Well, that about does it for another year.  We wish you all a very Happy New Year!

Monday, June 13, 2011

Nursing Home (a poem)

Notice to my progeny: When the time comes, my answer should be easily inferred from even a casual reading of following.  (DNR; shoot me first!)
Nursing Home
by Paul Schlieben

She speaks to me
as if I were a petulant child she was putting to bed
too loudly, with imperious inflection --
and most maddening of all --
punctuating each sentence with “Dearie?” or “Hon?”
as if talking to an deaf imbecile.
And, as if I had a choice,
I’d answer, as surly as I could,
“yes, nursey”, “no, nursey,”
trying to gain the upper hand,
taking charge,
issuing orders of my own,
but, too weak to be heard,
and, literally, without the heart to pull it off,
and deep inside, to be honest,
only wanting to be looked after lovingly,
like a child,
held warmly, against a caring breast,
to be gently mothered, not nursed.

As she brings the spoon closer to my lips,
I half expect a singsong coaxing,
“here comes the airplane, dearie” or “open wide, hon”
to entice me to eat my oatmeal or applesauce.
At first, I tried to blow it back in her face,
but, unable to muster the breath
to cause so much as a flutter on the spoon,
I’d resign and eat,
bemused at my own peevishness.

Doctor says they are well-intentioned, these nurses;
that their efficiency is neither good nor bad,
their intention simply to get through the day
with as few diapers and soiled sheets as they can manage
and escape home without disrupting their routine,
and who can blame them?
Here, the measure of a good day
is one without a death,
a disruption from which we are all rarely spared.

No, their intentions are neither good nor particularly bad
and, upon reflection,
as sad witnesses to this endless procession of the inevitable,
who can blame them for quietly
whispering in the hall,
“I wish he would just get on with it”?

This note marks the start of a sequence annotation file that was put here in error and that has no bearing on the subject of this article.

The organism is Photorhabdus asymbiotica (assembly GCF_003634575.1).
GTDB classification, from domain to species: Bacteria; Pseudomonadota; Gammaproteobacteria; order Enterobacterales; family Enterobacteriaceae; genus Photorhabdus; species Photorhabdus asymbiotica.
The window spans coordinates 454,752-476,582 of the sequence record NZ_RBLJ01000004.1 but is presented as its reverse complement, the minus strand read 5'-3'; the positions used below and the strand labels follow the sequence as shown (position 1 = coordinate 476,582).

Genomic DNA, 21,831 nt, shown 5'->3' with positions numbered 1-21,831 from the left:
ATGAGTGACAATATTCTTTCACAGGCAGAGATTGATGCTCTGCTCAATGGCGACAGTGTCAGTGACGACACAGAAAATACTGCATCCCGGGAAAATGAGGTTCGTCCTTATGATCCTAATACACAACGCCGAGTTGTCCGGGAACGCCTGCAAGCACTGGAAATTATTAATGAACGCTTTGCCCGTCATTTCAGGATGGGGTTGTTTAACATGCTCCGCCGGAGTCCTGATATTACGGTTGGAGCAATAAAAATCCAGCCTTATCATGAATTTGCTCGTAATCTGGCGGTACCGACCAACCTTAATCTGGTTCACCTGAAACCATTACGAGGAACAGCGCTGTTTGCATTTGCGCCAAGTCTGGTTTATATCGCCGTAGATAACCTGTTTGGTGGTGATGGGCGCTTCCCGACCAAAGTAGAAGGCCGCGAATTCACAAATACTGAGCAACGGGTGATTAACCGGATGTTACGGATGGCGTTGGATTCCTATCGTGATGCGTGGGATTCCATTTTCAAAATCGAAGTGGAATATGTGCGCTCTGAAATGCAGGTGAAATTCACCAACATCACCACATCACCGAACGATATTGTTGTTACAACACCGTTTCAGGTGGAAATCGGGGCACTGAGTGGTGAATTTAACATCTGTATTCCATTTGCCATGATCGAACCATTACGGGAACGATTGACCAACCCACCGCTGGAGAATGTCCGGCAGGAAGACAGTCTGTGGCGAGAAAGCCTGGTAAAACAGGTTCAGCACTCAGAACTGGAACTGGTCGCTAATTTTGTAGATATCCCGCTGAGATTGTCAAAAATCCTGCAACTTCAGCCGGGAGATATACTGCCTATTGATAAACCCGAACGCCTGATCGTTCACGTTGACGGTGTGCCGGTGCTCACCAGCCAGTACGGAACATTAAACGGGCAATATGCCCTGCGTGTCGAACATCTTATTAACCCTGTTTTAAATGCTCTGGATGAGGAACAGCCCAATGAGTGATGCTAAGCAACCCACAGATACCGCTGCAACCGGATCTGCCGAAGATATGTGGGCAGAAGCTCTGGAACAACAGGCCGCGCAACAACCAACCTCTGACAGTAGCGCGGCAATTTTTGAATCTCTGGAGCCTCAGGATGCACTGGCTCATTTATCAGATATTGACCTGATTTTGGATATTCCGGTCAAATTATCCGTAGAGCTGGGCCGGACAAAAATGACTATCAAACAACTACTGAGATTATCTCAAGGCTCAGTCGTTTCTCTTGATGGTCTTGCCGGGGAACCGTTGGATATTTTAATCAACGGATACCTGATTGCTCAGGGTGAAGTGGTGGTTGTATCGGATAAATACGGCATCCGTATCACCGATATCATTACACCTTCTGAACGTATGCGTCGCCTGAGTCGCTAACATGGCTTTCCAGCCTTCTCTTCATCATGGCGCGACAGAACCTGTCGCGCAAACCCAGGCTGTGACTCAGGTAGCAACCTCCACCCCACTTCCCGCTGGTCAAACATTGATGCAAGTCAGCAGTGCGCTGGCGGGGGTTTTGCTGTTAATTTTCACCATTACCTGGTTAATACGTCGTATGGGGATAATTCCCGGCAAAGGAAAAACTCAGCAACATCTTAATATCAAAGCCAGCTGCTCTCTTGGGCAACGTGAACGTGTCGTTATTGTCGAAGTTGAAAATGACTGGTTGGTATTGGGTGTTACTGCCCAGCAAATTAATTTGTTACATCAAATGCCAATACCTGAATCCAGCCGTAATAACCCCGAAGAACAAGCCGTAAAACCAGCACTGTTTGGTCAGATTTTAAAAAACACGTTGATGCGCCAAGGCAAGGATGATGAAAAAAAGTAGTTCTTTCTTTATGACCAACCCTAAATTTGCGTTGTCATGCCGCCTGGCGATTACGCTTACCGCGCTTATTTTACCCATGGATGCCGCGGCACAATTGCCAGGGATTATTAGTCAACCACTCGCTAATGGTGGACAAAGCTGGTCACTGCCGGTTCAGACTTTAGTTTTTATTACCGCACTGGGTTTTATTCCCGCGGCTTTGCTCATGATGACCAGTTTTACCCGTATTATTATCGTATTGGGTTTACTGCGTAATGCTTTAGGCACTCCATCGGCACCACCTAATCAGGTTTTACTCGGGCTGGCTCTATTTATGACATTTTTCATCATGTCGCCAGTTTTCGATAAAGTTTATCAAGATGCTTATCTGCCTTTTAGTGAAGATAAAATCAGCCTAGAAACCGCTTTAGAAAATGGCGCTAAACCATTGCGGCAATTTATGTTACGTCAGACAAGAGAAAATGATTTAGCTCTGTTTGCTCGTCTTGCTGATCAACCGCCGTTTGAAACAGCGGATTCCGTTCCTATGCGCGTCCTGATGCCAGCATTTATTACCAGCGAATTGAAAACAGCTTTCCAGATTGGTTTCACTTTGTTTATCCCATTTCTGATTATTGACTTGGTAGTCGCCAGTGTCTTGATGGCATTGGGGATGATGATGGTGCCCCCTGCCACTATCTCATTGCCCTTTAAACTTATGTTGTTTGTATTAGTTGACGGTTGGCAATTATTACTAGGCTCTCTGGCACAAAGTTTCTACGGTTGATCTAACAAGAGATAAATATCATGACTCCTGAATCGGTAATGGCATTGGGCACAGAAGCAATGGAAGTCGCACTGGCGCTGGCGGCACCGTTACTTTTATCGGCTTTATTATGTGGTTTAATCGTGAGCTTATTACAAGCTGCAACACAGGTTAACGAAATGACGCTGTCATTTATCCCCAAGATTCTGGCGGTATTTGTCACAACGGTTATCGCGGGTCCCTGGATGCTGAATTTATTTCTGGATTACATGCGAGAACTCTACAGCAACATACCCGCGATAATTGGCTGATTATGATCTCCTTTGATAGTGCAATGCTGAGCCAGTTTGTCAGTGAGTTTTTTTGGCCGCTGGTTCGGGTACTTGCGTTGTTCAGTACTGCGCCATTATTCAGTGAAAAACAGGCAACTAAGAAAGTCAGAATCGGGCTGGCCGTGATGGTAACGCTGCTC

At first, from the moment they lifted me from the cab
into that blue vinyl and steel wheelchair,
prized for portability rather than comfort,
and wheeled me briskly past supermarket doors
that swooshed opened into that putty and green lobby,
I fought against the sudden assault on my dignity.
Not since boot camp, sixty years ago,
had I felt so autonomous, so undifferentiated,
so regimented – “Here I am,” I mused,
“fodder for this ‘cash cow of death’!”

It shocked me.
But now, the personality that
recoiled into its shell,
cautiously peers out,
with dawning comprehension. 
This, now, is the permanent state,
or as permanent as it can be at 88 --
more endgame, than state.
So I hunker down and tell myself,
“How many years can this stage last?
I’ve endured longer hardship
and humiliation in my time.”

So, gradually, I think --
exercising the only faculty left me --
and understand the true nature of this place.
Resigned, I simply do what I’m told,
or rather, not fight what’s done to me,
waiting quietly, hoping for the opportunity,
on a slow day, when the pace has slackened,
to ask quietly about a dad or mom,
a husband or child, a friend,
to glimpse what humanity lies
in the shade of this relentless efficiency,
to find a crack and gain purchase
on the well-defended souls entrusted with my care,
and engage Elma, Maria and Bethany,
so they, in turn, can acknowledge my humanity,
however fleetingly,
and we can become connected,
however tenuously,
so I won’t have to die alone.

© 2011 by Paul Schlieben

Sunday, May 8, 2011

A Poem for Mother's Day

A Mother’s Love
By Paul Schlieben

She loves simply and quietly.
She keeps love in check,  
lest it burn her heart to ash. 
Where stress is the third rail of my existence,
Love is hers.
Her love is trapped in a cage of fear. 
Mostly, it sits quietly.
Sometimes it crashes against the bars,
demanding to be heard,
or it watches mutely, fearfully,
informed by the wisdom of years,
suffering in our foolishness,
afraid giving voice to her fears
Will drive us away,
Hoping for an improbably outcome
As we crash into obstacles
only she was able to see. 
Softly she cries out, anguished,
fearing her cries be misinterpreted as anger,
but is that so unusual?
A mother’s love is often foolishly misread,
except by her.

Thursday, May 5, 2011

Paul Ryan's Medicare Plan

While there are signs that the Republican Party is backing away from its plan to eliminate Medicare by substituting vouchers, starting with people who are now  54 and under, I couldn't resist posting this cartoon.  The idea that you would try to assuage the concerns of seniors -- in effect, buy their support -- by exempting them from the effects of their proposed changes, smacks too much of how Washington works: playing one side off against the other, rather than persuading everyone to come together to solve national problems.  In short, I find such "divide and conquer" strategies offensive.